A host of reviews recommending and highly recommending various Pyr books.
First there's Sam Lubell, for SFRevu, on David Louis Edelman's MultiReal:
"...cyberpunk after it grew up and graduated from business school... This is in many ways a stronger book than the first, Infoquake, a rarity among second volumes in trilogies... Multireal, and the Jump 225 trilogy, is very complex. But the rewards of reading it are very great. This is not relabeled history with sf props, not space adventure that has to be fast moving so the reader has no time to realize that the background is flimsy and motivations nonexistent. Edelman has clearly put a lot of thought into his universe, and is able to show this in ways that do not overwhelm the reader (at least outside the appendices.) This is modern-day science fiction the way it ought to be written. Very highly recommended..."
Then John of Grasping for the Wind on Mike Resnick's Stalking the Unicorn:
"Alice in Wonderland for the modern age... Written in the early 1980's, Stalking the Unicorn is the very definition of the urban fantasy novel. ...funny and full of plot twists. ...Adding to the fun is Resnick's witty dialogue. ...everything an entertaining story should be. Funny, full of action, adventure, dosed with a bit of mystery and the ridiculous. Mallory is the quintessential detective, a mixture of Columbo, Sam Spade, and Hercule Poirot. That his territory is a fantasy world only enhances the enjoyment. I highly recommend everyone read Stalking the Unicorn."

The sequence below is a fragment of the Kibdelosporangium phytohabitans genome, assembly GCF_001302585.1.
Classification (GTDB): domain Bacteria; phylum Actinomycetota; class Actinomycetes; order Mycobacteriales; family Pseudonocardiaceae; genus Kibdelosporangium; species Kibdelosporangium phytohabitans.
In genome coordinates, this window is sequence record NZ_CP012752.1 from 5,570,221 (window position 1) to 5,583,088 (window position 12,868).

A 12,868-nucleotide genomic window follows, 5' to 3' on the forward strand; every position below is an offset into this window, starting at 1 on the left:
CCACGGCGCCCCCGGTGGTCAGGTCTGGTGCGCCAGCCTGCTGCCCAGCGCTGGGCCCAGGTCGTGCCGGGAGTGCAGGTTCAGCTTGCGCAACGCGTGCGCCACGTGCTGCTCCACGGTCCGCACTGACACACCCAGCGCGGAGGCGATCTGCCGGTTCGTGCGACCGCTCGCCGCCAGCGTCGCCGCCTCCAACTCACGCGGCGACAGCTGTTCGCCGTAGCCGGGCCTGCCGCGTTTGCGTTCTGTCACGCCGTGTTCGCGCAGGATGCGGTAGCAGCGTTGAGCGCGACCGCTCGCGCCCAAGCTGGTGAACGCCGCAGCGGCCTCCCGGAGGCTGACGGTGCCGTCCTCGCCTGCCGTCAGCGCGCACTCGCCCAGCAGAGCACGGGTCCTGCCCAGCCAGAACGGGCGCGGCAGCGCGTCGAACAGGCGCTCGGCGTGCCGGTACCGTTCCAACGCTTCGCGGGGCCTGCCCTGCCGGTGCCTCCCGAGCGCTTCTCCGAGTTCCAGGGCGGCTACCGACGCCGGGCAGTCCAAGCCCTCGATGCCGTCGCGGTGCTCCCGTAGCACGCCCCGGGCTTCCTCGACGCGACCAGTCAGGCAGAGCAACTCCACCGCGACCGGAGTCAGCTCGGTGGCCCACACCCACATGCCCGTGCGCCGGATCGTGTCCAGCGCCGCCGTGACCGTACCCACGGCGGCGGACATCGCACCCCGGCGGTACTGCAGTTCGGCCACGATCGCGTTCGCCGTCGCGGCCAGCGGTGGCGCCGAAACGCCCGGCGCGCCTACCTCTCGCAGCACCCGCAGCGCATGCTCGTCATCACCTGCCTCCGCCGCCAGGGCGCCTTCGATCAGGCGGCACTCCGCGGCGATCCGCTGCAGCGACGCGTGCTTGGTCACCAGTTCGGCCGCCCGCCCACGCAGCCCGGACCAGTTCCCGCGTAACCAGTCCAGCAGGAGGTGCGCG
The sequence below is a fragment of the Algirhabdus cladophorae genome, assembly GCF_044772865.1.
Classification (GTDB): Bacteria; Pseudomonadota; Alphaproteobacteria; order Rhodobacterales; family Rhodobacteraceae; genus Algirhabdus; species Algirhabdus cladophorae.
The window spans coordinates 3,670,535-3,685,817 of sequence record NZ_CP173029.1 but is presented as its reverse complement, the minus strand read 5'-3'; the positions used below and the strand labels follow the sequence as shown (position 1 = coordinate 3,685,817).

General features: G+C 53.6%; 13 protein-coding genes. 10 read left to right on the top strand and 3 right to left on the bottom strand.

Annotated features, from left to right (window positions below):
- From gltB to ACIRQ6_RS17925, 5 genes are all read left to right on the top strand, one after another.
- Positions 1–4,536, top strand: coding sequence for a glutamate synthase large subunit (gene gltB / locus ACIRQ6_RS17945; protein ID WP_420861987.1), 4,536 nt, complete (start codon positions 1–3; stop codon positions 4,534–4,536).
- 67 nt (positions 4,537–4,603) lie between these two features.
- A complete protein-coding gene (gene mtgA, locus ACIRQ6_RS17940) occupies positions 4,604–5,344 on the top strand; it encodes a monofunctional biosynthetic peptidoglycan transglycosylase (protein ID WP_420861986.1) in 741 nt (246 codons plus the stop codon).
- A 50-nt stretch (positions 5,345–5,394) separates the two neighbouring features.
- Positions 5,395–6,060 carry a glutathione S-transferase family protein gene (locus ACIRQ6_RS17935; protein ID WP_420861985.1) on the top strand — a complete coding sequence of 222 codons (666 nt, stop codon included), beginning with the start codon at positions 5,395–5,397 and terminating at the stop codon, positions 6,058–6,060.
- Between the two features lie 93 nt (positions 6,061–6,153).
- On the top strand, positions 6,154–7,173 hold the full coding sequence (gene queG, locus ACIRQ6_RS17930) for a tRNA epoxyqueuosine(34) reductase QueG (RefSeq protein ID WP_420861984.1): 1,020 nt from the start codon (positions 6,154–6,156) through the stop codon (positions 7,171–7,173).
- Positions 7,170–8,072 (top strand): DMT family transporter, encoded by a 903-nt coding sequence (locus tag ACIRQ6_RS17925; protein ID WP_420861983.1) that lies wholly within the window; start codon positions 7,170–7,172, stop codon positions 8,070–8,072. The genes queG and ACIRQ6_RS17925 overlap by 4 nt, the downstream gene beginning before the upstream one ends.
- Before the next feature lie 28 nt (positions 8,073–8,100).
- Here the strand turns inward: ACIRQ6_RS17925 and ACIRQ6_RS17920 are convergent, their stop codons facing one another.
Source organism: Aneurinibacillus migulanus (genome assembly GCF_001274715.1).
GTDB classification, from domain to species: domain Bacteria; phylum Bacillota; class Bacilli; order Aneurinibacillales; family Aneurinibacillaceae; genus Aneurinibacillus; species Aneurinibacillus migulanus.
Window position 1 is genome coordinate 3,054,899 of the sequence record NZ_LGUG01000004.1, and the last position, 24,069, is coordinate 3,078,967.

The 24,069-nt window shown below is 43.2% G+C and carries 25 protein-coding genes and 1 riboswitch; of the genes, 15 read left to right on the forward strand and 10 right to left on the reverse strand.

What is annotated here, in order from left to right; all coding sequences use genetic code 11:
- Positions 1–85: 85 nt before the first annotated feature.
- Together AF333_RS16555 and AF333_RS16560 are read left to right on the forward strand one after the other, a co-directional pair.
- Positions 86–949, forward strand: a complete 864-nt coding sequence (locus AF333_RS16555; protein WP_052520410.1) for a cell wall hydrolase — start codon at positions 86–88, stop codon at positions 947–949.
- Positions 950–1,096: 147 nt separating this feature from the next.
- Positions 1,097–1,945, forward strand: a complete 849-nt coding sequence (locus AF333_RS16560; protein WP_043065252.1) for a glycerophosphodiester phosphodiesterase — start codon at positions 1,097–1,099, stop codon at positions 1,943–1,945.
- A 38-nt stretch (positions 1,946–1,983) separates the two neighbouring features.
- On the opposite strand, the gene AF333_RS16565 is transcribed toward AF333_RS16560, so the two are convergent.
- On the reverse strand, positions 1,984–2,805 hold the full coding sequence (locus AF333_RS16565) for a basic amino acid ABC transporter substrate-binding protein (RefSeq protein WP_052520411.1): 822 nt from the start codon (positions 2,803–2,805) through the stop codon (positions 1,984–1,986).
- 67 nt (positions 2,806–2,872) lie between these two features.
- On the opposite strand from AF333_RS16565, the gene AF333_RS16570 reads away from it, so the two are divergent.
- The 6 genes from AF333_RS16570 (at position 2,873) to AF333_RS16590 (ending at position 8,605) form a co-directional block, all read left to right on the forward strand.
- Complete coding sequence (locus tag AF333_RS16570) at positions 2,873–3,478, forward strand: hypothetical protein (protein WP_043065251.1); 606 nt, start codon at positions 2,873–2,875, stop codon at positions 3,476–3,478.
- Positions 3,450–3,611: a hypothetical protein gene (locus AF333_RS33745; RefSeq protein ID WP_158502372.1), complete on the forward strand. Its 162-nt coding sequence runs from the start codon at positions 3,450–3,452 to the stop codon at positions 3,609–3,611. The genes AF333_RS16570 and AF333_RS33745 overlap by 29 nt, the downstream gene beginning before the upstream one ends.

Back on SFRevu, we have Carolyn Frank on Stalking the Unicorn:
"With a witty perspective on many aspects of city life, anyone who enjoys fantasy adventures in a more or less familiar urban setting will laugh their way through this wild entertainment."
And finally Drew Bittner, again of SFRevu, on Stalking the Vampire:
"Mallory remains a great character, the classic world-weary knight in trenchcoat armor, with a strong supporting cast. ...It's clear Resnick is having fun with the characters, setting and mystery itself. Readers who enjoy a lighthearted caper through familiar-but-not territory will find this a pleasant read. Recommended."